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Silber Records - Free Kobi EP & Last Days of BOGO Sale

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  • qrd@juno.com
    Hey Kidz, Another EP from Kobi is available for free at
    Message 1 of 1 , Dec 1, 2005

      Hey Kidz,

       

      Another EP from Kobi is available for free at www.silbermedia.com/downloads.  Clocking in at fifteen minutes, it�s two songs that were outtakes from Dronesyndrome & one that was an outtake from Projecto

       

      Our buy-one-get-one-free sale is going to be ending December 5th, so if you�ve been putting off your order, now might be the best time.  Go to www.silbermedia.com/sale for full info.  All releases from 2004 & prior qualify, including releases by Aarktica, If Thousands, Kobi, Lycia, Clang Quartet, Remora, & Rollerball.

       

      Below are some reviews we�ve recently uncovered; not all necessarily new, but new to us.

       

      Thanks for your interest & support, it means a lot to us.

       

      hrt

      Brian John Mitchell

       

      Origami Arktika - Vard�gr

      This disc and the websites associated with it, make me realize that I have not travelled enough in my lifetime.  There is so much yet I do not know, especially about other countries, other experiences and perspectives of life and this planet.  You see, Origami Arktika are a sort of artist's collective.  They are a branch of a larger collective called Origami Republika.  The artists involved are not just musicians, but artists of invention, subversion, deconstruction and reconstruction.  What fascinates me about Origami Arktika is that in their revolutionary play, they do not denounce their ancestors nor their country, but incorporate tradition in a respectful way, all the while setting old tradition in the context of new technology and thought.  It's a fascinating texture that arises from this process, a texture of stark beauty, tactile hope, and transcendent melancholy.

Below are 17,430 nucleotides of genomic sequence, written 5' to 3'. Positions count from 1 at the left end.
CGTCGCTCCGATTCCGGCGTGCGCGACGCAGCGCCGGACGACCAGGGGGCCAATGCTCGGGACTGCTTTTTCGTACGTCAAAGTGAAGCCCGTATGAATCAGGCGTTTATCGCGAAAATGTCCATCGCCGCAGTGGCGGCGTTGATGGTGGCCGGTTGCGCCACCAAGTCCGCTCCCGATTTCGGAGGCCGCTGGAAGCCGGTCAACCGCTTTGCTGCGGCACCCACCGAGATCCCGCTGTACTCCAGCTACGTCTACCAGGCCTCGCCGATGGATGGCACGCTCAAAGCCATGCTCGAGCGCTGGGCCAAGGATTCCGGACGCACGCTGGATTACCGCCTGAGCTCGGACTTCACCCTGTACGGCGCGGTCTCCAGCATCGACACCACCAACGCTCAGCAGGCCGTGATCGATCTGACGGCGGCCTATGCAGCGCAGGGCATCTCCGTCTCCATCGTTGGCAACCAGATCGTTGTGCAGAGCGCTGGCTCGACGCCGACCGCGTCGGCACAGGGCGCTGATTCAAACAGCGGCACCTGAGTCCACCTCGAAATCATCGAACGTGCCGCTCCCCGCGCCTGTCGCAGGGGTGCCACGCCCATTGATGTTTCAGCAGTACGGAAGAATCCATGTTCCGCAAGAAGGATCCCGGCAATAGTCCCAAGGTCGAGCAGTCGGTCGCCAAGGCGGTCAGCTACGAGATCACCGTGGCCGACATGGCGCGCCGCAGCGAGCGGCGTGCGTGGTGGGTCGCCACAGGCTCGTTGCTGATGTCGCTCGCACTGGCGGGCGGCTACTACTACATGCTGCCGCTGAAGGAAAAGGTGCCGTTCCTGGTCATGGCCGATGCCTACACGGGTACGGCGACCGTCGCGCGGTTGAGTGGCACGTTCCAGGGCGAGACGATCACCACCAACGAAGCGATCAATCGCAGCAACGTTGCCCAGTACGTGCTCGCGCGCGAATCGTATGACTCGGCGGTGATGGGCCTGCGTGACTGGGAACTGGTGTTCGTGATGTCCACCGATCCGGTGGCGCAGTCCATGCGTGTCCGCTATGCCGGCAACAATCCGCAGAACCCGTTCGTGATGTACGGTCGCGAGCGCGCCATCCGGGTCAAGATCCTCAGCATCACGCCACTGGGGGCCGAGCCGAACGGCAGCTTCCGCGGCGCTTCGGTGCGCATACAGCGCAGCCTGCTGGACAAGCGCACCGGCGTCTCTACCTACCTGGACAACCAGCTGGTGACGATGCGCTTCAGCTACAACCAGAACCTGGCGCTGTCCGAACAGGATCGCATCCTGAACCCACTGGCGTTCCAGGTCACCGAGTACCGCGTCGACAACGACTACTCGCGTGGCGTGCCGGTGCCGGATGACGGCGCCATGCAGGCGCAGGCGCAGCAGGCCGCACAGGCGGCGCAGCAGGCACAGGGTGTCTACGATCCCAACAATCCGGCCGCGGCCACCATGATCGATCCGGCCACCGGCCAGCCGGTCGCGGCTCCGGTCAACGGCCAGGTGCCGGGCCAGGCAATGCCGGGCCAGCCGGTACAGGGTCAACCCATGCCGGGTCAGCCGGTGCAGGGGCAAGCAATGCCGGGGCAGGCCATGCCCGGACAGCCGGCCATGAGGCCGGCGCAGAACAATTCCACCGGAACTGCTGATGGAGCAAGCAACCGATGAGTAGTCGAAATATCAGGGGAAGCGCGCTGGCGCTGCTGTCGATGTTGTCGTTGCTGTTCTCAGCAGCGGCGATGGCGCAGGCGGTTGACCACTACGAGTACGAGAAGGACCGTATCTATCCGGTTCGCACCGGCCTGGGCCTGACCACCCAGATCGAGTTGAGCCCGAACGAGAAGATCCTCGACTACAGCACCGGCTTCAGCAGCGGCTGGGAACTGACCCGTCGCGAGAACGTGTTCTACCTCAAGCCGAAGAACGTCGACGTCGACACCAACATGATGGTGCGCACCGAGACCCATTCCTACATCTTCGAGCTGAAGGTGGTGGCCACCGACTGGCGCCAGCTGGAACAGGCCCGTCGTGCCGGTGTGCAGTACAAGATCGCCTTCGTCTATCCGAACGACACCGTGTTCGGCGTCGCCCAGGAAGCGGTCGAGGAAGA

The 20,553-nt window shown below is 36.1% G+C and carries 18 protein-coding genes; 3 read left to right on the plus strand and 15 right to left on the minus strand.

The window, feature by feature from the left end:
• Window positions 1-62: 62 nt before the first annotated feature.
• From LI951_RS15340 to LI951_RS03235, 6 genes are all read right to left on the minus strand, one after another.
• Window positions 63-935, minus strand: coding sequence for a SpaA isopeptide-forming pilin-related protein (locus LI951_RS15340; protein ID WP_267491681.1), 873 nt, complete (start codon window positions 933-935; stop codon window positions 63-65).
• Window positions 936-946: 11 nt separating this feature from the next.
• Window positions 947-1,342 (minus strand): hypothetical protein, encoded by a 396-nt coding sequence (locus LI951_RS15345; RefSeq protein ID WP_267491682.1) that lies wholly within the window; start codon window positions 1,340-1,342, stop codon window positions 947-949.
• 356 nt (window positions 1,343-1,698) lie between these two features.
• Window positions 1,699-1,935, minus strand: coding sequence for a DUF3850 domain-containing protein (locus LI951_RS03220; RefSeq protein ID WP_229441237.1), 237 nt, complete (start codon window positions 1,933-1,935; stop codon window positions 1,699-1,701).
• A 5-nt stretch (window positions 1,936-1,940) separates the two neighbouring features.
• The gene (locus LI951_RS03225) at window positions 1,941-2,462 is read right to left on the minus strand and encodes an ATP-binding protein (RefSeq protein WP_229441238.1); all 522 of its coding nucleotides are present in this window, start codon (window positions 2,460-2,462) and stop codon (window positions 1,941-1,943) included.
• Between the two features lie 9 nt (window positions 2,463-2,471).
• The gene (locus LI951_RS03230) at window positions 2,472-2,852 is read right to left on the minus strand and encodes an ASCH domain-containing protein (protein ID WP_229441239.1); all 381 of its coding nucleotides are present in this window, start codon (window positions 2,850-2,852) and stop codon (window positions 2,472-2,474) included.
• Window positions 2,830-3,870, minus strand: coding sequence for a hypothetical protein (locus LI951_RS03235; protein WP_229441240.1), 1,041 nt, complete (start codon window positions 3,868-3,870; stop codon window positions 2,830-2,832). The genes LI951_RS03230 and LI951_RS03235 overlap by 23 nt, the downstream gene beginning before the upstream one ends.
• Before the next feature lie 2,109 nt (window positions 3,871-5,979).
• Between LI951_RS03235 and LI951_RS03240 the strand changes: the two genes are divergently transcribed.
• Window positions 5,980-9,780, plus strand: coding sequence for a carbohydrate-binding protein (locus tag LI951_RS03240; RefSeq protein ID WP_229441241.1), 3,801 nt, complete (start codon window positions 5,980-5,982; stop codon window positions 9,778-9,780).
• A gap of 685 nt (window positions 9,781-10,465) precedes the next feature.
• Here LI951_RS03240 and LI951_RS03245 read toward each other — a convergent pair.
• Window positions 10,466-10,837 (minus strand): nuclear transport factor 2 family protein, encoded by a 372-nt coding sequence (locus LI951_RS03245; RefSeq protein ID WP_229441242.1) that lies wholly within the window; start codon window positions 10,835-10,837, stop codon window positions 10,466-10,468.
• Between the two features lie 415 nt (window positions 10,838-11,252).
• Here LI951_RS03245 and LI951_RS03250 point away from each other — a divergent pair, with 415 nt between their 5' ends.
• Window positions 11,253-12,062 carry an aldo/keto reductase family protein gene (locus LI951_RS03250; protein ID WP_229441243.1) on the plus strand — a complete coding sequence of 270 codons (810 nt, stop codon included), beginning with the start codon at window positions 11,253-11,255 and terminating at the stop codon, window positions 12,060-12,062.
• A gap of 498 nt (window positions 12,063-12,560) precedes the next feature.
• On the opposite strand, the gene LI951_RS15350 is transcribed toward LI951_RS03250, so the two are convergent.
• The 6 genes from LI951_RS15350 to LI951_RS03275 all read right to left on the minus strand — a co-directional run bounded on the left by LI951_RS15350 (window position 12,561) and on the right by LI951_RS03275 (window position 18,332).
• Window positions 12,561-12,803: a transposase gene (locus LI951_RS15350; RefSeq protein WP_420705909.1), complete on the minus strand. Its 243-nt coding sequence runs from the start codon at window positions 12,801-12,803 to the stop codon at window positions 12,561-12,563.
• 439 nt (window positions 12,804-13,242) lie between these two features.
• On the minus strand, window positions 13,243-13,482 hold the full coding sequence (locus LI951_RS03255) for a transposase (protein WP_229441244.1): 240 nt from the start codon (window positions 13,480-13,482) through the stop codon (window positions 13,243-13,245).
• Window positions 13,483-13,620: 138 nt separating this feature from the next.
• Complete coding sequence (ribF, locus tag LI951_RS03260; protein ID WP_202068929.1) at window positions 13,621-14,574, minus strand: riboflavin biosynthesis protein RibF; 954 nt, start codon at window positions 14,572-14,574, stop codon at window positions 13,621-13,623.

Part of the reason the disc reminds me that I need to travel more, is it makes me wonder what it's like to ride on a bus or train through the landscapes in which this music was created.  Certainly, the music calls them to mind with success, but the music makes me hungry for the real physical experience of the landscapes, just as, I imagine, the recordings of Hank Williams would make someone in Norway perhaps hungry for the real physical landscapes of Texas.

      An interesting side note was included with the promotional material for this disc.  The quote is from one of the members of Origami Arktika. His name is Rune Flaten, and this is what he had to say about the recordings:

      "Vardogr is an old Norse word, meaning forewarning, almost an omen.  When you hear the door opening some time before it does, when you know someone is going to call you before they do.  This is made by a spirit, something which follows people around and projects their coming.  It is a protective spirit, and a promise of things to come." 

      His description, combined with these sounds, creates a delightful sense of mystery and elegance.  Definitely find this disc and let all of your senses experience it.  Clatters and flutters, hauntings and drones.  Wide open spaces and plaintive cries.  This is experimental music at its most wonderful.

      ~ Saint Petrol, Starvox

       

      Clang Quartet - The Separation of Church & Hate